A letter from Lilith Fund’s white board members on Charlottesville
As white board members of this organization, and in the aftermath of the events in Charlottesville, VA, we’d like to speak to our white supporters directly about our responsibility to acknowledge and dismantle white supremacy.
Many people, particularly white people, expressed shock or disbelief about the events in Charlottesville. Similar disbelief was expressed after the election of Donald Trump (even though 53% of white women voters cast a ballot for Donald Trump). Many white folks have said or have wanted to say that “this is not us,” or “this is not America.” We must be clear: this has always been America. The United States of America was created on the foundation of white supremacy and the colonization of people of color. White supremacy did not begin with the election of Donald Trump—his election to the presidency is a result of it. The death of Heather Heyer and the multiple acts of aggression and violence against counter protesters in Charlottesville, VA were fueled by white supremacists.
The reason our organization discusses race, racism, and white supremacy is because it is critical to our work. Racism and white supremacy play a role in the policies, systems, and everyday lives of the people we serve. Racism requires a combination of prejudice—attitudes everyone can have—and power. Many racist attitudes and behaviors are expressed without explicit intent and therefore perpetuated and treated as normal in our society because this country was founded on the exploitation and enslavement of Black people, Jim Crow laws, and a legacy of violence against people of color. This normalization of racism is partly why systemic inequities still exist. As white people, we have a responsibility to accept that racism has played, and continues to play, a part in all aspects of society: whether it be our policing system, housing policies, or in deciding who, how, and when people can have children.
Historically, the abortion rights movement, in conjunction with the mainstream women’s rights movement, has centered the experiences of white, heterosexual, cisgender women, and has excluded critical input from women of color—particularly Black women—and other oppressed communities. Black women along with SisterSong, a Black-led reproductive justice organization, created the term ‘reproductive justice’ because they recognized that the women’s rights movement and its white leadership could not speak to or adequately represent the needs of women of color and other marginalized people. Black women saw the need to build their own movement to uplift and center the needs of the most marginalized women, families, and communities.
Because of this history, our board members acknowledged it was important for Lilith Fund, which was founded by mostly white women, to shift from being a white-majority organization to a people of color-majority organization to better serve our clients, 84% of whom are people of color. White board members of our organization have understood we are not best-suited to develop solutions to serve people of color because we don’t experience the oppression people of color face. Since 2014, we have maintained a woman of color majority on our board to better guide our work through the movement of reproductive justice.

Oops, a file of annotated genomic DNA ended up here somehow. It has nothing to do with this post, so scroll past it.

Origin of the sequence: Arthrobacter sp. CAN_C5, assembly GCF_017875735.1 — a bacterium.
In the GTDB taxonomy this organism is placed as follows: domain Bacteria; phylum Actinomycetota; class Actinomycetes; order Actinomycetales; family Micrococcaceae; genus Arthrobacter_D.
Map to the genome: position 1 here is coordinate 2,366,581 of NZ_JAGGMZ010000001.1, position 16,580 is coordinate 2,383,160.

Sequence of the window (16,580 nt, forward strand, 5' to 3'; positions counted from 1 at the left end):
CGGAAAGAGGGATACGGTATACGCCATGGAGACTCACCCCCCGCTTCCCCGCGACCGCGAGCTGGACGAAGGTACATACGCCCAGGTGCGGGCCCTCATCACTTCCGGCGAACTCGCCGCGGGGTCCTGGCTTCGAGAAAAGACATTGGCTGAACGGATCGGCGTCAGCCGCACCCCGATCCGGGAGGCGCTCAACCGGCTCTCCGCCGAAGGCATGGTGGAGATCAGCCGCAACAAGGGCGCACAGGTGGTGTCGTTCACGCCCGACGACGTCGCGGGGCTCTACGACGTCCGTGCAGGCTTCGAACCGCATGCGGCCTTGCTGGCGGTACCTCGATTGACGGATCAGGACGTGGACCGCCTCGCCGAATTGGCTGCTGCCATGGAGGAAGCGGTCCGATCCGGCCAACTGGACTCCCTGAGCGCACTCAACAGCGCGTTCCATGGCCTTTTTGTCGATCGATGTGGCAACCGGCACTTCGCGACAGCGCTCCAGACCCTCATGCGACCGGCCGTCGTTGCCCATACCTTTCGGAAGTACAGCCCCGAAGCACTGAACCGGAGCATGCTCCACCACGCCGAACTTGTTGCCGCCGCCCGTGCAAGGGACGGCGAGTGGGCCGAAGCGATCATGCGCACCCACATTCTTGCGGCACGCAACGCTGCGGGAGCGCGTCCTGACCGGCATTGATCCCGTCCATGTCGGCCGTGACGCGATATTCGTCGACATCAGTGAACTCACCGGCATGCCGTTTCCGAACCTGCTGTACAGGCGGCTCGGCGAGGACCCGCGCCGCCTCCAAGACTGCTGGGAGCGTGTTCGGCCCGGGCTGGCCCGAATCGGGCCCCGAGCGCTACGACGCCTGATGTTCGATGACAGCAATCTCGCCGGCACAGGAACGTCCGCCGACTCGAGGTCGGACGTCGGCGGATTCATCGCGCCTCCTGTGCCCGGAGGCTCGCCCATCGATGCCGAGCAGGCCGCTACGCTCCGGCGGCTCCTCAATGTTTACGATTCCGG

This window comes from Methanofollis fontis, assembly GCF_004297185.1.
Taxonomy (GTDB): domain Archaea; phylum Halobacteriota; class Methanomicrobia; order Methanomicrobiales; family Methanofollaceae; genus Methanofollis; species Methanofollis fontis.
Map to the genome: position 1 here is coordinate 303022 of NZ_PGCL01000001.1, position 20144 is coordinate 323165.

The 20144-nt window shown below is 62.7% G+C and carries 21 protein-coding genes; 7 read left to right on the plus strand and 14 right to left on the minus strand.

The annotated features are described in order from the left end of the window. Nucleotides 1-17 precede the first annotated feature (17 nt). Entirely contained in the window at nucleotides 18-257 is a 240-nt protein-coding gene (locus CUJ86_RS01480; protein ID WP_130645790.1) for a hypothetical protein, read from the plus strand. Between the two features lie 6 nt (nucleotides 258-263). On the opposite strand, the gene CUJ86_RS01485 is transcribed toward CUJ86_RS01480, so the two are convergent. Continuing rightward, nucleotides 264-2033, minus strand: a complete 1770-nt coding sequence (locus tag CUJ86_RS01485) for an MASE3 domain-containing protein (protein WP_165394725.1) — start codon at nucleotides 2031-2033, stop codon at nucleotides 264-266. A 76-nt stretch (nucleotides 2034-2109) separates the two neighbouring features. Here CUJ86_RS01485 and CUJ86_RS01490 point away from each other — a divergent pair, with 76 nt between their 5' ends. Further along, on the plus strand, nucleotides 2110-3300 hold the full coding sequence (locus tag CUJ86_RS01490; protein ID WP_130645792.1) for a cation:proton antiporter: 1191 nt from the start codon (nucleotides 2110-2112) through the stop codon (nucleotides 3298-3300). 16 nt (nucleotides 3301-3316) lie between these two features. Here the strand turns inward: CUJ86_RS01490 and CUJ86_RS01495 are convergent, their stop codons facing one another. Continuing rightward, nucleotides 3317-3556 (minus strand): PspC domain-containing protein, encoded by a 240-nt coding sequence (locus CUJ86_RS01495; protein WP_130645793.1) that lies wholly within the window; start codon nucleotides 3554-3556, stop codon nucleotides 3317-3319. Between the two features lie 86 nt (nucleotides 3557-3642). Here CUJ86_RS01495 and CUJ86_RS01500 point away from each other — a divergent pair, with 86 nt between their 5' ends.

As white people, if we want health care—including abortion—and other quality services like housing, child care, education and more to be available and accessible for everyone to thrive, then we cannot be complicit in other white people’s racism. We need intersectional movements to dismantle systems of oppression, which means ensuring they are led by women of color—we cannot change policies that harm people’s ability to access healthcare by dismissing the very people who are affected by it. We will not eradicate racism if we do not listen to people of color who face it every single day. It’s up to us as anti-racist white people to listen to people of color, validate and accept their experiences, center their leadership and voices, and use the resources and privileges we have to work in solidarity. It is the responsibility of white people to support those most impacted by oppressive policies, particularly because those policies have been endorsed by predominantly white voters.
Take the time to have the tough and uncomfortable conversations with friends and family, challenge your own behaviors and beliefs, and create more inclusive spaces for all people. We are always finding ways to learn and grow individually and as an organization to help create a society in which everyone has the means and opportunity to plan their futures with dignity and support. We can always do better, and we have to do it together.
We cannot allow ourselves to be frozen by fear, shame, or guilt. We must be courageous and be willing to push past the discomfort to a place of justice. Every single day we have the power to continue living out our nation’s legacy of exclusion, violence, and hatred. But we also have the power to change our story, to create communities where all people are able to live freely and with the dignity, respect, and humanity with which they are born.
Thank you to everyone who has supported us over the years, and who has helped us grow, change, and be better to serve our clients. We urge you to join us in our efforts to eradicate white supremacy to make a society that is safer and better for everyone. The time to show up is now.
White board members of Lilith Fund